But could you talk a little bit about that, particularly as a member of - you're African-American, and the African-American political tradition has been very much animated by faith, but as a member of a minority group where sometimes people feel that the majority then kind of uses its beliefs to minimize or to oppress the minority, if you will. Will you talk about how you sort that out? How you feel religion appropriately plays in public life?

Rev. CALDWELL: Sure. Well, first of all, I do not think that one should wear your religion or your faith on your sleeve. I'm not a big believe in putting, you know, Honk if You Love Jesus bumper stickers on the back of your car and then you cut in front of people and act, you know, unbiblically, if you would, while driving in the streets.

But the second thought is, as a practical matter, again, your faith impacts your values. Your faith arguably even helps to define who you are. So if a politician is going to be genuinely involved in the political process, if a politician is going to be authentic once he or she is in office, then we need to know something about his or her faith because like it or not, their faith is going to impact who they are, how they vote and how they shape policies. So while the separation of church and state is very clear, I think no matter how we slice it, your faith impacts who you are and how you vote.

MARTIN: How do you think that Senator Obama's faith has affected who he is and how he's voting?

Rev. CALDWELL: Well, I'll tell you what. I have been and I am still very impressed with the life of Senator Obama. If you stop and consider the fact that he grew up in a quote unquote broken home, became president - the first African-American president of the Harvard Law Review, has married a great woman and been married to her - one wife, and has just done extremely well both in the State Senate, in Illinois and the U.S. Senate, and has run a masterful race becoming the presumptive Democratic nominee and defeating one of the most powerful political machines of the 21st century.

When you stop and consider all this and consider that he has done, he has made this achievement, he has had these achievements - made these achievements, excuse me, with integrity and even with humility, some would say, I think, you know, clearly his faith has had a tremendous impact on who he is and how he operates.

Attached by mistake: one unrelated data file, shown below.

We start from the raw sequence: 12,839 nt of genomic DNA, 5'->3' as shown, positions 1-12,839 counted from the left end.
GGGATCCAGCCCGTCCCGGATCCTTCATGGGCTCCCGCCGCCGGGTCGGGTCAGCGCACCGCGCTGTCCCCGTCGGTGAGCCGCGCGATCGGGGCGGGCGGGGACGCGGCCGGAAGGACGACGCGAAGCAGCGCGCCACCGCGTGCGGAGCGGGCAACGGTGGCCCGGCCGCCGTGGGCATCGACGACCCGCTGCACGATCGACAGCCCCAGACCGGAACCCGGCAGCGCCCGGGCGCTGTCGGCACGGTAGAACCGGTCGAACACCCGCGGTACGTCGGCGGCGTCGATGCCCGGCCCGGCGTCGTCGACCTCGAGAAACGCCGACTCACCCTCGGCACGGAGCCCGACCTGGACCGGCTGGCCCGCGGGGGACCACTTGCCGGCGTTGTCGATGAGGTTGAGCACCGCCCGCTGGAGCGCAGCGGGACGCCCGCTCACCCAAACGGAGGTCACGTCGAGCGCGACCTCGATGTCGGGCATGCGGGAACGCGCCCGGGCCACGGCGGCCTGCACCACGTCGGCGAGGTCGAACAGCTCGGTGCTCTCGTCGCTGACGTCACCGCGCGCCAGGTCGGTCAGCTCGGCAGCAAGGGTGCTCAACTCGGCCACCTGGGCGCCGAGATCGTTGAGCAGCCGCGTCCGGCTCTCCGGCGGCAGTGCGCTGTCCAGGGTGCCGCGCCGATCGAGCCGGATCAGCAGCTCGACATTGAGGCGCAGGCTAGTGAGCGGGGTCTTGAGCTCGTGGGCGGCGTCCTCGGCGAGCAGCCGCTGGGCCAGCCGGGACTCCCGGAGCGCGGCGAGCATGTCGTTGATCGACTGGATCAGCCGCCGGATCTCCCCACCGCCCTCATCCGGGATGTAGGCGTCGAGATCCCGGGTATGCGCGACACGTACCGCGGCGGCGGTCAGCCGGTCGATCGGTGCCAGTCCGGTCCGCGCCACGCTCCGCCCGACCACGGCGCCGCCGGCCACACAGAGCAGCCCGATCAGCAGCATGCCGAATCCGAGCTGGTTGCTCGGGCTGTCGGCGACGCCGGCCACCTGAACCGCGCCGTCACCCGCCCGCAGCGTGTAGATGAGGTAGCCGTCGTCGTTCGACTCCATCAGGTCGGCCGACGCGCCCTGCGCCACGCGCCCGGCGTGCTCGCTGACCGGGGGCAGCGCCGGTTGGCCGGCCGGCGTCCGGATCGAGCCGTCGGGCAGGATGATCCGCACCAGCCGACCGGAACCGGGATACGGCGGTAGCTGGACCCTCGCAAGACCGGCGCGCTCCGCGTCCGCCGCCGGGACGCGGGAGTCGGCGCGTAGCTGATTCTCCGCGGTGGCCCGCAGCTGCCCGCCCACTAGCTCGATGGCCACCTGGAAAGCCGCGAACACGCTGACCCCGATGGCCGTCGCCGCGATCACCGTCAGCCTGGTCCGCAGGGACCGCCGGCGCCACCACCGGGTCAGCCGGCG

MARTIN: You - in your personal statement on the web site, James Dobson Doesn't Speak For Me, you say - you take pains to say, this is not a premeditated attack on Dr. Dobson. How do you want this to be interpreted? Do you feel that people's scriptural interpretations ought to be part of their qualification for president?

Rev. CALDWELL: No. I think the evangelical community is strong enough for us to be able to disagree agreeably, and that's what I want the readers to understand. And I mean, let's be honest with this. If you give Dr. Dobson one passage and give - you know, myself or Senator Obama the same passage to interpret, then we may be inclined to interpret differently based on our experience.

As you know, Michel, we have approximately one half of all children aged - African-American children, African-American children aged six years old and younger left at or below poverty. Roughly one third are almost - now, slightly more than one third of all African-American families live at or below poverty.

For the third decade in a row we have more African-American males in institutions - in penal institutions than we have in institutions of higher learning. Well, Jiminy Crickety. If the Church does not rise up and develop a mentality and a theology to help get our people out of that kind of bondage, then shame on the Church.

So if one is not familiar with that crisis, if you would, then you're not inclined to search the scriptures to see how God wants us to get us out.

MARTIN: All right. Reverend Kirby John Caldwell is senior pastor of the Windsor Village United Methodist Church. He was kind enough to join us by phone from Houston. Reverend Caldwell, thank you so much for speaking with us.

Rev. CALDWELL: Thank you so much and congratulations on your success. Loved your program.

MARTIN: Well, thank you.

Rev. CALDWELL: Bless you.